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The Troubles and Beyond. The Impact of a Museum Exhibit on a Post-Conflict Society

Eggers Hall, 341

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The Moynihan Institute, and the program for Comparative Politics / International Relations is pleased to host Laia Balcells, Provost's Distinguished Associate Professor of Government at Georgetown University. Her co-author Elsa Voytas, assistant professor of political science at IE University's School of Global and Public Affairs in Madrid, Spain; and a visiting scholar at Dartmouth College, will unfortunately not be in attendance.

Can museums influence the way visitors think about past violence and modern-day politics? Although the impacts of symbolic transitional justice (TJ) policies such as museums have largely been overlooked, we hypothesize that they can shape perceptions of groups involved in violence; and preferences toward public policies to address the past. In cases where museums recount multi-sided violence, reconstructing the conflict can be a difficult and complex undertaking—if museums are a reminder of past discord or are perceived as biased, they might reinforce prior beliefs and heighten societal divisions. In May 2022, we conducted a field experiment at the Ulster Museum in Belfast, Northern Ireland, where sectarian violence during the Troubles (1968-1998) periodically erupted between largely Catholic republicans and predominantly Protestant unionists. We randomly assigned a sample of university students to visit one of two exhibits in the same museum: a treatment exhibit (Troubles and Beyond, recounting the Troubles-era violence) or a placebo exhibit (Elements, a natural science exhibit about the periodic elements). We measure visitors’ attitudinal shifts and gauge persistence of the effects for the following six months through follow-up surveys. We complement the results from the field experiment with a survey experiment embedded in a regionally-representative survey in Northern Ireland. Our results suggest that while symbolic TJ policies have little effect on attitudes in post-civil war settings, they might polarize some social groups along the master cleavage of the conflict.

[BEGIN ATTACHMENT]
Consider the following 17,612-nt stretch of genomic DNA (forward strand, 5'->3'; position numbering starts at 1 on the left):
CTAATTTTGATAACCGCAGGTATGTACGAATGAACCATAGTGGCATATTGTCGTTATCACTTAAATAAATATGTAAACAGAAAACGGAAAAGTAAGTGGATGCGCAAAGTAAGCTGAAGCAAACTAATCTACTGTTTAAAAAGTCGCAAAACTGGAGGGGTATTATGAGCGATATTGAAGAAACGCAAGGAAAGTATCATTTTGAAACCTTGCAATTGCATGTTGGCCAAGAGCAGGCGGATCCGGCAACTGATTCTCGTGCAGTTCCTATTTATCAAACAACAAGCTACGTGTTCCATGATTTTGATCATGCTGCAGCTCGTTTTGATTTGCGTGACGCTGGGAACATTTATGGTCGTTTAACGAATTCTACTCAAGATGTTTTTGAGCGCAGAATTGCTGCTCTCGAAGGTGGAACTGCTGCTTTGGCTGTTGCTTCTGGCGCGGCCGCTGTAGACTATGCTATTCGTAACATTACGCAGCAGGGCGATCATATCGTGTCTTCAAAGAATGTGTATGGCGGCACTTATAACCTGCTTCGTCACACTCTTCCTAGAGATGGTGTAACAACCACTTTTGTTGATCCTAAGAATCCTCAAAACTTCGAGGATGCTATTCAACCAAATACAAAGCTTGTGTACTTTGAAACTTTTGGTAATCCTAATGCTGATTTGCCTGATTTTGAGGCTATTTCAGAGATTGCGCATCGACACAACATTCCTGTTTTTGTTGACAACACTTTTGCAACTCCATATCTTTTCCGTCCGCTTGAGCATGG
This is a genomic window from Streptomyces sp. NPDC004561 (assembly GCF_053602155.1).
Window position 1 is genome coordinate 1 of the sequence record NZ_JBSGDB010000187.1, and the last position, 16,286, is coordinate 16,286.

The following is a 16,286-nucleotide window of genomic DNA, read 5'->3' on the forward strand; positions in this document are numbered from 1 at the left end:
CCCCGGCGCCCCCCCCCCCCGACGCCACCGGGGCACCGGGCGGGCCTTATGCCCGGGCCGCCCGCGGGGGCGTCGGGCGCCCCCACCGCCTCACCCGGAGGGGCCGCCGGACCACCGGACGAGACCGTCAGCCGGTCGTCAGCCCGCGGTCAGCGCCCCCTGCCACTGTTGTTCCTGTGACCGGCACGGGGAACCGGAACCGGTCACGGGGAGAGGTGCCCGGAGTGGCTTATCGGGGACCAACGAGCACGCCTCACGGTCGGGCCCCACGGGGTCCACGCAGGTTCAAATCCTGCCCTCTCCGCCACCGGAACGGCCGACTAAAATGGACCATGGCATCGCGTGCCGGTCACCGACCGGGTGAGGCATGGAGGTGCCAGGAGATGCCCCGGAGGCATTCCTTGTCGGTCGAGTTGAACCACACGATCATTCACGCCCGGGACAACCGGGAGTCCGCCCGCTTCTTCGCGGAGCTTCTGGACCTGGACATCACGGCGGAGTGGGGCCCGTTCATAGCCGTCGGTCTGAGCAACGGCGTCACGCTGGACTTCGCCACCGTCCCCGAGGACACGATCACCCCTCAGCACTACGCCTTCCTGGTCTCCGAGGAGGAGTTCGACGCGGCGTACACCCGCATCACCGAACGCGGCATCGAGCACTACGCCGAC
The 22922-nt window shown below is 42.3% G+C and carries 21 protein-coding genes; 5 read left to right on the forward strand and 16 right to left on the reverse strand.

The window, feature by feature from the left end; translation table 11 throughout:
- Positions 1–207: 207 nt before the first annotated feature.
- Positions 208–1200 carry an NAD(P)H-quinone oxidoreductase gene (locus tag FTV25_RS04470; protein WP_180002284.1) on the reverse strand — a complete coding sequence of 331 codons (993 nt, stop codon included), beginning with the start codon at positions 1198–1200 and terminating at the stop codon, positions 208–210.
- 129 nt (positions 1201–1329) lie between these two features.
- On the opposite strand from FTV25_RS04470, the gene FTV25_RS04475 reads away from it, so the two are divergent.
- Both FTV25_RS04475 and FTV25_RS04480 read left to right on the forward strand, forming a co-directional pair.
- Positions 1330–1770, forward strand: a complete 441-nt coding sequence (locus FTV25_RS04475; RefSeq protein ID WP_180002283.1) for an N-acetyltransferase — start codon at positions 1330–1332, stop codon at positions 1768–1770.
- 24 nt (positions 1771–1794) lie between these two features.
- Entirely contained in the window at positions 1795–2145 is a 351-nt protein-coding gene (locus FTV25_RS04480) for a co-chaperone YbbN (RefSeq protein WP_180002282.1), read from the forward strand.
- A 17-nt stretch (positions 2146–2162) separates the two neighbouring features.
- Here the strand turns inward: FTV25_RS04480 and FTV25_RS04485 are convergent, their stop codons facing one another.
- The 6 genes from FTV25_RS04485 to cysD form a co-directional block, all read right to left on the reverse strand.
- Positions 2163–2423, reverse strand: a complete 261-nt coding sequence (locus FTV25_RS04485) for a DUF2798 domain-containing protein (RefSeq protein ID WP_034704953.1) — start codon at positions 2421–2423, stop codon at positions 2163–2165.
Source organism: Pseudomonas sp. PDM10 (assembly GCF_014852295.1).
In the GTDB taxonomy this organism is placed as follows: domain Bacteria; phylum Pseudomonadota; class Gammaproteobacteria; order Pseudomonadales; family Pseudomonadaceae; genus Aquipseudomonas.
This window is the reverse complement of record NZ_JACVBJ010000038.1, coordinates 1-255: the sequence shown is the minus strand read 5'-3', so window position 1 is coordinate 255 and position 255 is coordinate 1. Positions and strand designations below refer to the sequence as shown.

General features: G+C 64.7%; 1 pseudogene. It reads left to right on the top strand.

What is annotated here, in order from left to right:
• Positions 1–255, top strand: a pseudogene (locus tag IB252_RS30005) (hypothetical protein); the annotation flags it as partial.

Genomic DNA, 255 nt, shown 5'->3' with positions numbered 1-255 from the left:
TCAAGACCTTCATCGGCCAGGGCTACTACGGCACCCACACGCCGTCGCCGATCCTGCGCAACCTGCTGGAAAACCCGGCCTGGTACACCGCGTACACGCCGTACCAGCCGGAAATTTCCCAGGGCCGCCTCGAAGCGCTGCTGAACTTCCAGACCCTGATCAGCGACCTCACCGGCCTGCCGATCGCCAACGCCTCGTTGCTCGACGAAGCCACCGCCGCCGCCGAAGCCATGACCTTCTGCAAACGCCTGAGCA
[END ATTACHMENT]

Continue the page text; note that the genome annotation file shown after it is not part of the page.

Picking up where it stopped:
Laia Balcells is a Provost's Distinguished Associate Professor in the Department of Government at Georgetown University. She was an assistant professor of political science at Duke University (2012-2017), and a Niehaus Visiting Associate Research Scholar at the School of Public and International Affairs at Princeton University (2015-16). Her research and teaching are at the intersection of comparative politics and international relations. She focuses on issues of security, peace and conflict, with a special interest in civil wars, terrorism, nationalism and ethnic conflict, and transitional justice after conflict. Her first book, "Rivalry and Revenge: the Politics of Violence during Civil War," was published in 2017 by Cambridge University Press (Cambridge Studies in Comparative Politics).


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